Keyon Harrold presents "Jazz & The Birth of Hip Hop" feat. Black Milk, Chris "Daddy" Dave, Alex Isley & More
You'd be hard pressed to find an artist more qualified to present a show focused on jazz's inextricable influence on hip-hop than Keyon Harrold. The trumpeter and singer-songwriter has a career that has taken him all the way to the White House, where he performed with rapper Common as part of NPR's Tiny Desk Concert series. He's worked with everyone from Jay-Z to Mobb Deep to 50 Cent to Big K.R.I.T. Additionally, the Ferguson native serves as the artistic adviser for Jazz St. Louis, a position he's slated to hold until 2024. And the artists he's brought along for the ride are equally up to the task. There's Detroit rapper Black Milk, whose credits include work with Slum Village, J Dilla and Pharoahe Monch; there's Houston's Chris "Daddy" Dave, a first-call session musician who has lent his percussive skills to everyone from Raphael Saadiq to D'Angelo to PJ Morton; and of course there's New Jersey singer-songwriter Alex Isley, daughter of Isley Brother Ernie Isley and collaborator with artists including Scarface, Tank and the Bangas, and 9th Wonder. It's a murderers' row of top-notch jazz and hip-hop talent, and it's sure to be one of the standouts of the entire weekend. Be prepared to be taken to school during the group's 6:15 p.m. Saturday set on the Field Stage.
George Porter Jr. & Dumpstaphunk perform the Meters
The New Orleans sound comes to St. Louis in a big way this weekend, as the Big Easy sends two of its finest acts up the Mississippi to pay homage to the Meters, who alongside James Brown are widely credited among the originators of funk music. There's certainly no one better suited to perform such a tribute. George Porter Jr. is a New Orleans legend, a crack bass player and vocalist who was a founding member of the Meters when he was still in his teens. Dumpstaphunk is meanwhile one of NOLA's most celebrated modern funk acts, serving up filthy, ass-shaking grooves and bottomless low end, and featuring two members who are blood-related to the late Meters frontman Art Neville. Expect a high-energy set of swinging sounds and colossal grooves as the hybrid group digs into the Meters' storied catalog, with funk classics "Cissy Strut" and "Look-Ka Py Py" serving as the tip of the iceberg. Get ready to get all the way down during the band's Sunday performance at 5:15 p.m. on the Washington Avenue Stage.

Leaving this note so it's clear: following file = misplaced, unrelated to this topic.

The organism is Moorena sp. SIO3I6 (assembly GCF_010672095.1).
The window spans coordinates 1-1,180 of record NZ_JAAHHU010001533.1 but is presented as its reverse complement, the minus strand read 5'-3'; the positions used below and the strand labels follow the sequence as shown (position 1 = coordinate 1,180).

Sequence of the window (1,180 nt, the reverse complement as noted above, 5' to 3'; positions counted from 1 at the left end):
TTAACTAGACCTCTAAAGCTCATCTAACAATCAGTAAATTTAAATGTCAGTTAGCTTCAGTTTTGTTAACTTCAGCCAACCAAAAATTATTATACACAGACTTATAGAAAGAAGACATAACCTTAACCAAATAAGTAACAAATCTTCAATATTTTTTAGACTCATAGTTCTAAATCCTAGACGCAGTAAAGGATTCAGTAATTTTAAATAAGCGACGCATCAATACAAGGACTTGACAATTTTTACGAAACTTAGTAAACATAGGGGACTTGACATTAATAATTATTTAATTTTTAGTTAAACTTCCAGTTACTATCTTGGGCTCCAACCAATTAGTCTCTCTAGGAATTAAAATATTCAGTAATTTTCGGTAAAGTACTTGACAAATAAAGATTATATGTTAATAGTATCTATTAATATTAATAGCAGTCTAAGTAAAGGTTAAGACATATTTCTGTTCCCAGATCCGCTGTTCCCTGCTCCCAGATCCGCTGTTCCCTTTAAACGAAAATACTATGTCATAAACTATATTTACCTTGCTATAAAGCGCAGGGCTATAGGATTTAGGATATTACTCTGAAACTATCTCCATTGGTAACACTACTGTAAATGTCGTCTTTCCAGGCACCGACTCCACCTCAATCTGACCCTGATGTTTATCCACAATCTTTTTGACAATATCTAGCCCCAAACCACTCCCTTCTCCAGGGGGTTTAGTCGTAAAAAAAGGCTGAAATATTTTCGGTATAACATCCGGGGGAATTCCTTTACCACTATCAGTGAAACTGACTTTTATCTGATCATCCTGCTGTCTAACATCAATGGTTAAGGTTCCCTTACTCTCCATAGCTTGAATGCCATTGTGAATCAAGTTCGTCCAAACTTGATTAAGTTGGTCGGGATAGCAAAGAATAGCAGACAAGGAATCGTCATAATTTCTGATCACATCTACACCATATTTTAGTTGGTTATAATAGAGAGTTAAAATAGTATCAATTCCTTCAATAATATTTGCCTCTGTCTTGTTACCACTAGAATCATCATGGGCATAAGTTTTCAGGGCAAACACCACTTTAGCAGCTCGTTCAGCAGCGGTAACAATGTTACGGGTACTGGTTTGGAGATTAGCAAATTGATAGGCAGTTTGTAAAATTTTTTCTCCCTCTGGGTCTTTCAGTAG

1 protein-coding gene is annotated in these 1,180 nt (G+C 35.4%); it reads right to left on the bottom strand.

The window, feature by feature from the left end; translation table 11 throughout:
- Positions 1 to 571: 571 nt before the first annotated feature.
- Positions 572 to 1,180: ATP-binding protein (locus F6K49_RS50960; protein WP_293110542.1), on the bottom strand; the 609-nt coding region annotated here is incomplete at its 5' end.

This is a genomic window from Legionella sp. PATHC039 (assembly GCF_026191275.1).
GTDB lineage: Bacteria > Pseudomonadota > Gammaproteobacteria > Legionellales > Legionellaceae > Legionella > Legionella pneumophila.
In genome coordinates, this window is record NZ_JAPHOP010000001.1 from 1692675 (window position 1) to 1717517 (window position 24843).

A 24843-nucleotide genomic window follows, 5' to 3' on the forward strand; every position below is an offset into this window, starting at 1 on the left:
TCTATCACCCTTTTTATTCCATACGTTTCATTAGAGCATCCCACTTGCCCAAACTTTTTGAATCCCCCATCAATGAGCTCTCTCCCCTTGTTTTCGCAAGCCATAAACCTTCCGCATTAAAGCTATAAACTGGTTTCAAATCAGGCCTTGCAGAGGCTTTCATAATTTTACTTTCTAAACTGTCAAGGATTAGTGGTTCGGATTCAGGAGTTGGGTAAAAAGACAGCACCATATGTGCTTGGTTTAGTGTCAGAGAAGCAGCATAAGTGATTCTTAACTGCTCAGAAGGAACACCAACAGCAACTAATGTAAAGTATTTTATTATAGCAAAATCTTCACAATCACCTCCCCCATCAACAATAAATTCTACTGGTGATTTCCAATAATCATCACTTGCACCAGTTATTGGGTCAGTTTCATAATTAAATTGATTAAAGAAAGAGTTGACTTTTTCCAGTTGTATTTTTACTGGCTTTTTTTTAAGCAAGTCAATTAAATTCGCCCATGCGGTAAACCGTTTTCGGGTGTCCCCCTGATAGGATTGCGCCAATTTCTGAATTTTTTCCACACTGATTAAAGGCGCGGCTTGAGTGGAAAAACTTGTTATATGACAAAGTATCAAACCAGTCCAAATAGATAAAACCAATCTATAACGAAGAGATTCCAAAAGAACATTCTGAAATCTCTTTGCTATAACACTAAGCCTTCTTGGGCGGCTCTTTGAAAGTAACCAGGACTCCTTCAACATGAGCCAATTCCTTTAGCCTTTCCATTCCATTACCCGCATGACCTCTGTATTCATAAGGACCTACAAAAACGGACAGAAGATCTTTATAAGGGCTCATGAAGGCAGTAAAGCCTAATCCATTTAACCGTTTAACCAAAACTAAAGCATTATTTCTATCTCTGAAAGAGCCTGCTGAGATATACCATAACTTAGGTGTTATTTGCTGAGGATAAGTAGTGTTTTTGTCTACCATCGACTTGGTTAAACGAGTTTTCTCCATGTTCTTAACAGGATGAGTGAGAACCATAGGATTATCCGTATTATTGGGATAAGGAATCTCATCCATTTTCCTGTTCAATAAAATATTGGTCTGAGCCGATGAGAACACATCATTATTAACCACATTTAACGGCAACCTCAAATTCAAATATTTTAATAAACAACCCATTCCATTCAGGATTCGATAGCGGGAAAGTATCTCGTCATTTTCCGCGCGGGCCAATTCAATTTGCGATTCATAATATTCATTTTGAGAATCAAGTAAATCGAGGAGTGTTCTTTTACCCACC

Robert Glasper with special guest Terrace Martin
If you happened to catch the dramatic reboot of The Fresh Prince of Bel-Air from earlier this year, then you are already familiar with the work of Robert Glasper and Terrace Martin. The duo, who have known each other since they met at jazz camp in 1996, teamed up to score that project, and also worked together in the supergroup Dinner Party, along with Kamasi Washington and 9th Wonder. Perhaps most notably, they also worked together on Kendrick Lamar's groundbreaking To Pimp a Butterfly album, with Glasper lending his keyboard and piano skills to five songs and Martin popping up on nearly every track as a producer and instrumentalist, playing horns, keyboards, vocoder and the alto sax. It makes sense that they would collaborate so frequently — their chemistry is undeniable, and their musical chops are legendary, with four Grammy wins and a double-digit number of nominations between the two of them. Witness modern jazz royalty in the flesh on Sunday during their 7 p.m. set at the Washington Avenue Stage.
Music at the Intersection takes place in the Grand Center Arts District on Saturday, September 10, and Sunday, September 11. Tickets range from $69 to $129, with VIP options that can go as high as $650. For the full schedule and ticket information, visit musicattheintersection.org.